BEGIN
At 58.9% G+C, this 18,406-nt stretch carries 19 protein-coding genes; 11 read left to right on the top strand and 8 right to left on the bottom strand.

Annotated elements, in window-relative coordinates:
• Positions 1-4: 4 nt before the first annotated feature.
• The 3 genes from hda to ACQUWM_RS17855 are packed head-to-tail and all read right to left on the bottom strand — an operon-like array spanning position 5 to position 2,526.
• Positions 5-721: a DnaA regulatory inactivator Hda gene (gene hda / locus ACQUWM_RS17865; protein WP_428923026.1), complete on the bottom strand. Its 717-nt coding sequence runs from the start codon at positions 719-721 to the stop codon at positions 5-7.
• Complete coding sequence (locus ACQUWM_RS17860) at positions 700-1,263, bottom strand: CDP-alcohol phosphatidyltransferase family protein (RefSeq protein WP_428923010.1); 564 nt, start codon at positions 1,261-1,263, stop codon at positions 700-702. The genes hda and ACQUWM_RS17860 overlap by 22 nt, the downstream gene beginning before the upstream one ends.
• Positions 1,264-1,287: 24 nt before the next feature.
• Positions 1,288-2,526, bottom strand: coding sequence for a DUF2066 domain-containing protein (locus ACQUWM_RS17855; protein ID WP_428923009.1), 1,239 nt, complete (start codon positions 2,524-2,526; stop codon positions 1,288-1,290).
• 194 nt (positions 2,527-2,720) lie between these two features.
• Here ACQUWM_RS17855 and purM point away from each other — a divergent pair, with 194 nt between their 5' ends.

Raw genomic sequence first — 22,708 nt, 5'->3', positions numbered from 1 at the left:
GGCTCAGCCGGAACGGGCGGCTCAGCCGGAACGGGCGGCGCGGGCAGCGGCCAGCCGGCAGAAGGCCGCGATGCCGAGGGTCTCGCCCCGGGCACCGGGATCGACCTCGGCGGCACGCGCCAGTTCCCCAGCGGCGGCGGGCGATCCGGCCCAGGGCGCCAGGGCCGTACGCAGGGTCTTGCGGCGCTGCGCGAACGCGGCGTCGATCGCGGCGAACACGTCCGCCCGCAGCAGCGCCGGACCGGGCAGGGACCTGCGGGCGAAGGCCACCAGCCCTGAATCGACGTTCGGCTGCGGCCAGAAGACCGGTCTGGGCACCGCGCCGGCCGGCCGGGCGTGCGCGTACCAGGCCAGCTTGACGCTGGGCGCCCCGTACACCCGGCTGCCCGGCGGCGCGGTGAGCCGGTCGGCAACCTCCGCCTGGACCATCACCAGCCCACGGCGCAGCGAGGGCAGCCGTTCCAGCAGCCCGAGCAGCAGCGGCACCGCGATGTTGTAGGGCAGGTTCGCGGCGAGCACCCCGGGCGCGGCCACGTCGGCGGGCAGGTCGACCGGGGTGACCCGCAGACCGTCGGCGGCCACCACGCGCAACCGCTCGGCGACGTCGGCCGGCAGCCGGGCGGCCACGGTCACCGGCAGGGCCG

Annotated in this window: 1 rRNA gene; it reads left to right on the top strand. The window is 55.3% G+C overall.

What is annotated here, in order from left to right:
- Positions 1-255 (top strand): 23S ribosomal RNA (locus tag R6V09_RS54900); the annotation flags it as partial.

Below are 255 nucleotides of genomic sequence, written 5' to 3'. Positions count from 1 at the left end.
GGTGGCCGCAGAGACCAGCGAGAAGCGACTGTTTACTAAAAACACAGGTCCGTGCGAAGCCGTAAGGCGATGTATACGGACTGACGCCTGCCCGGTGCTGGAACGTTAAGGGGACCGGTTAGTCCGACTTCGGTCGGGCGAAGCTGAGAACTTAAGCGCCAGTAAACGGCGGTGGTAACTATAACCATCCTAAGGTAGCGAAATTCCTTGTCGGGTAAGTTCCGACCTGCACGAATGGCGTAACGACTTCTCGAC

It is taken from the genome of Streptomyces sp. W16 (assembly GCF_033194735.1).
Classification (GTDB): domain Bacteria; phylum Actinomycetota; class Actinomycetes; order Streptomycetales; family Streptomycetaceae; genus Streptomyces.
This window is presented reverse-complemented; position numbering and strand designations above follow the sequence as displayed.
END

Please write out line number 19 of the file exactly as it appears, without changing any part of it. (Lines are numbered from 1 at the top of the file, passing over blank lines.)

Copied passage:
Classification (GTDB): domain Bacteria; phylum Actinomycetota; class Actinomycetes; order Streptomycetales; family Streptomycetaceae; genus Streptomyces.